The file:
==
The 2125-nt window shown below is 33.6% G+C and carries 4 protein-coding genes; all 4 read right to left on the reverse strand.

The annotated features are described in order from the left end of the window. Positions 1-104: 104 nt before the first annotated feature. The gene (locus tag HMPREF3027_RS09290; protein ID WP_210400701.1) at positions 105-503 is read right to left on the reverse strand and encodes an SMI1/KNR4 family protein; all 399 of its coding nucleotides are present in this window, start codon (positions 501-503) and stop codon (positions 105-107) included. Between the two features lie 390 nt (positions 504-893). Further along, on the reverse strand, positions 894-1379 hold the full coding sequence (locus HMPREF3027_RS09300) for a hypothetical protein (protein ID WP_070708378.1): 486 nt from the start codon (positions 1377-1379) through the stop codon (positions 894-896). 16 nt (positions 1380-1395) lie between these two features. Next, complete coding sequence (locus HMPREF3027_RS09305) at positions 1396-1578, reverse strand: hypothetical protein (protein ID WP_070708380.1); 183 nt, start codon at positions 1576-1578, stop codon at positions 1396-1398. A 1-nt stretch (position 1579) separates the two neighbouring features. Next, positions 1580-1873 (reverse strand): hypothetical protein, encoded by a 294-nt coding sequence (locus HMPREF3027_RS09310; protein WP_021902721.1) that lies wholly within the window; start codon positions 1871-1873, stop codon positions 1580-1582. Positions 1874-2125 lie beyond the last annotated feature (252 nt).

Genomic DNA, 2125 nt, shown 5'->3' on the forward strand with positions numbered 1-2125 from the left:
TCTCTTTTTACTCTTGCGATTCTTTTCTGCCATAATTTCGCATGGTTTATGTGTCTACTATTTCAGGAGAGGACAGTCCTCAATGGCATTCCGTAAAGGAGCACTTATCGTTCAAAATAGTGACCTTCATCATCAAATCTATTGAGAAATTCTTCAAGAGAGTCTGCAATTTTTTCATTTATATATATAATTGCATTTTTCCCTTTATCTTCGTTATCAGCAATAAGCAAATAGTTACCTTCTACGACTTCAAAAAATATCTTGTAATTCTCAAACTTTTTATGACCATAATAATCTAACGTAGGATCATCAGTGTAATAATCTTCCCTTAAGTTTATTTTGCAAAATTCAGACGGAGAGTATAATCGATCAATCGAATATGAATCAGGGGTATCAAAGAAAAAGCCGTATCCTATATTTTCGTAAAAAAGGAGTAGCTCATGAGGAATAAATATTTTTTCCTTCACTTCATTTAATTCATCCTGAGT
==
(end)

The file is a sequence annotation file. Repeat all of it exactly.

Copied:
The 2125-nt window shown below is 33.6% G+C and carries 4 protein-coding genes; all 4 read right to left on the reverse strand.

The annotated features are described in order from the left end of the window. Positions 1-104: 104 nt before the first annotated feature. The gene (locus tag HMPREF3027_RS09290; protein ID WP_210400701.1) at positions 105-503 is read right to left on the reverse strand and encodes an SMI1/KNR4 family protein; all 399 of its coding nucleotides are present in this window, start codon (positions 501-503) and stop codon (positions 105-107) included. Between the two features lie 390 nt (positions 504-893). Further along, on the reverse strand, positions 894-1379 hold the full coding sequence (locus HMPREF3027_RS09300) for a hypothetical protein (protein ID WP_070708378.1): 486 nt from the start codon (positions 1377-1379) through the stop codon (positions 894-896). 16 nt (positions 1380-1395) lie between these two features. Next, complete coding sequence (locus HMPREF3027_RS09305) at positions 1396-1578, reverse strand: hypothetical protein (protein ID WP_070708380.1); 183 nt, start codon at positions 1576-1578, stop codon at positions 1396-1398. A 1-nt stretch (position 1579) separates the two neighbouring features. Next, positions 1580-1873 (reverse strand): hypothetical protein, encoded by a 294-nt coding sequence (locus HMPREF3027_RS09310; protein WP_021902721.1) that lies wholly within the window; start codon positions 1871-1873, stop codon positions 1580-1582. Positions 1874-2125 lie beyond the last annotated feature (252 nt).

Genomic DNA, 2125 nt, shown 5'->3' on the forward strand with positions numbered 1-2125 from the left:
TCTCTTTTTACTCTTGCGATTCTTTTCTGCCATAATTTCGCATGGTTTATGTGTCTACTATTTCAGGAGAGGACAGTCCTCAATGGCATTCCGTAAAGGAGCACTTATCGTTCAAAATAGTGACCTTCATCATCAAATCTATTGAGAAATTCTTCAAGAGAGTCTGCAATTTTTTCATTTATATATATAATTGCATTTTTCCCTTTATCTTCGTTATCAGCAATAAGCAAATAGTTACCTTCTACGACTTCAAAAAATATCTTGTAATTCTCAAACTTTTTATGACCATAATAATCTAACGTAGGATCATCAGTGTAATAATCTTCCCTTAAGTTTATTTTGCAAAATTCAGACGGAGAGTATAATCGATCAATCGAATATGAATCAGGGGTATCAAAGAAAAAGCCGTATCCTATATTTTCGTAAAAAAGGAGTAGCTCATGAGGAATAAATATTTTTTCCTTCACTTCATTTAATTCATCCTGAGT